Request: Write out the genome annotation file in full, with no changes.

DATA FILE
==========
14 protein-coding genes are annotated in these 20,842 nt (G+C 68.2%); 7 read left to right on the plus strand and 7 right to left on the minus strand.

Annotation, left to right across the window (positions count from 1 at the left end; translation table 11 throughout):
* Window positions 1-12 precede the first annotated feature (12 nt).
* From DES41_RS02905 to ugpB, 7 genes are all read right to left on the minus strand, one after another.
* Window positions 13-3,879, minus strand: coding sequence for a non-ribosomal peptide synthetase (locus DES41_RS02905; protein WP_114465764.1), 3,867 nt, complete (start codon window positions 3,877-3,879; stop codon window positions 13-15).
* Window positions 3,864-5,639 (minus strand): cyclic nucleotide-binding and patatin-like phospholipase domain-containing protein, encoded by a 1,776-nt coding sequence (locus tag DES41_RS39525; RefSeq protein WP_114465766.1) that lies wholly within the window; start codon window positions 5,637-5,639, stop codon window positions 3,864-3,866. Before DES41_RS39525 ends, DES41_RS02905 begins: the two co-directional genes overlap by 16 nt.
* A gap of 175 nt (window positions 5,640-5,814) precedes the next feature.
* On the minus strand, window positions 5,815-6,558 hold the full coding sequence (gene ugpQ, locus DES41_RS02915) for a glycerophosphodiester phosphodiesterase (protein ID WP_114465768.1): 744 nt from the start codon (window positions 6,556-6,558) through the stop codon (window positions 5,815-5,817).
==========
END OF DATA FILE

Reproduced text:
14 protein-coding genes are annotated in these 20,842 nt (G+C 68.2%); 7 read left to right on the plus strand and 7 right to left on the minus strand.

Annotation, left to right across the window (positions count from 1 at the left end; translation table 11 throughout):
* Window positions 1-12 precede the first annotated feature (12 nt).
* From DES41_RS02905 to ugpB, 7 genes are all read right to left on the minus strand, one after another.
* Window positions 13-3,879, minus strand: coding sequence for a non-ribosomal peptide synthetase (locus DES41_RS02905; protein WP_114465764.1), 3,867 nt, complete (start codon window positions 3,877-3,879; stop codon window positions 13-15).
* Window positions 3,864-5,639 (minus strand): cyclic nucleotide-binding and patatin-like phospholipase domain-containing protein, encoded by a 1,776-nt coding sequence (locus tag DES41_RS39525; RefSeq protein WP_114465766.1) that lies wholly within the window; start codon window positions 5,637-5,639, stop codon window positions 3,864-3,866. Before DES41_RS39525 ends, DES41_RS02905 begins: the two co-directional genes overlap by 16 nt.
* A gap of 175 nt (window positions 5,640-5,814) precedes the next feature.
* On the minus strand, window positions 5,815-6,558 hold the full coding sequence (gene ugpQ, locus DES41_RS02915) for a glycerophosphodiester phosphodiesterase (protein ID WP_114465768.1): 744 nt from the start codon (window positions 6,556-6,558) through the stop codon (window positions 5,815-5,817).